Emily Carroll’s Through the Woods (2014)
Comprised of five long and two short works, these tales are peopled with losses and lonelinesses. Hues of red, black and white dominate the volume, with other colours used sparingly for contrast. Panel use is unpredictable, with images sometimes boxed but often sprawling and dripping across pages, so that […]
Khaled Hosseini’s And the Mountains Echoed and Maurice Mierau’s Detachment: An Adoption Memoir are a perfect pair.
Penguin Random House, 2014
And the Mountains Echoed begins with a story, told by a father to his son and his daughter.
“Father never felt more present to Abdullah, more vibrant, revealed, more truthful, than when […]
The Tedley family is at the centre of the world for the teenage narrator of Barry Dempster’s novel.
“How easy for a bungalow and a Texaco station to become the entire world.”
This is Scarborough. This is 1966. But this is […]
Readers are introduced to Cormoran Strike in a moment of need. His.
“A double fee. Strike’s conscience, once firm and inelastic, had been weakened by repeated blows of fate; this was the knockout punch. His baser self was already gamboling off into […]
Mark Lavorato’s debut novel is aptly titled as the novel is equally divided between these two characters, a young woman who dances on stage and a young man who takes photographs on the streets. Through them, readers experience Montreal of the 1920s, from vaudeville to fascism, and women’s rights to French/English tensions.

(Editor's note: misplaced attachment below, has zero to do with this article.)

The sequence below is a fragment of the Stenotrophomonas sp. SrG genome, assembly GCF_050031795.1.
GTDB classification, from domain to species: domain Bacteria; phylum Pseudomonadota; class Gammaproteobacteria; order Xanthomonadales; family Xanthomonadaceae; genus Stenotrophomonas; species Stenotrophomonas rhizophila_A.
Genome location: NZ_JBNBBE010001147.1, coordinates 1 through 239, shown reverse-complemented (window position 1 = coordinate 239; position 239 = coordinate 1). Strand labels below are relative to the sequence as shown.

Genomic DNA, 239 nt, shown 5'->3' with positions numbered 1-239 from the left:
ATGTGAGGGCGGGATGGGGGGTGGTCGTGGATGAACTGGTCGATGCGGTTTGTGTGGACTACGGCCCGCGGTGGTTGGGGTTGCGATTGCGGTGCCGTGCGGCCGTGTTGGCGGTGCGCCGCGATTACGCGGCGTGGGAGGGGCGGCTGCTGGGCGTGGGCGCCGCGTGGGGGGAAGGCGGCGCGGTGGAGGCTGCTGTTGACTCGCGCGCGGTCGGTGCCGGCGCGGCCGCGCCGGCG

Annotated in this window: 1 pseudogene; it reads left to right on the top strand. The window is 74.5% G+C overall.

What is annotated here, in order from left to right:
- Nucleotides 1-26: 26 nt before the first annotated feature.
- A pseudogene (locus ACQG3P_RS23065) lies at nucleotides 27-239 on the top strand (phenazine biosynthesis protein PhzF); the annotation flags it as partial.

House of […]
The Demon Who Peddled Longing is rich with the kind of sensory experience that translates into a reader’s complete immersion into another time and place, allowing them to fully inhabit a 19-year-old boy’s experience in Vietnam.
Khanh Ha’s Flesh, a visceral and harrowing read, serves as a brilliant companion for his new novel. The phrase ‘body of […]
As readers will guess from the title, Diane Cook’s collection of stories has an archetypal reach.
These are stories that one can imagine discussing at length in creative writing classes, stories that could nestle into the curricula of English courses which study contemporary American fiction.
But there is no nestling in these stories; […]
The second volume in Kelley Armstrong’s Cainsville series is an enticing follow-up to Omens.
Random House Canada, 2014
Those who have read the Otherworld series will recall that the earliest novels concentrated on Elena’s character and here, too, in her return to Cainsville, the main character remains consistent.
Olivia Taylor-Jones is now seeing both […]
Once a week when he was in Montreal, Conor walked along St. Catherine Street to dine at the St. Lawrence Hotel. In a freshly pressed suit, starched shirt and perfectly tied cravat, he was the picture of sophistication. He even sported a new walking stick. He would often bring a newspaper to give […]
Eimear McBride’s A Girl Is a Half-Formed Thing (2014)
Simon & Schuster, 2014
Unkindnesses bearing down.
Book, set aside.
And here is where the experience of reading A Girl Is a Half-Formed Thing may end for many readers.
Some, however, will lick their wounds and pick […]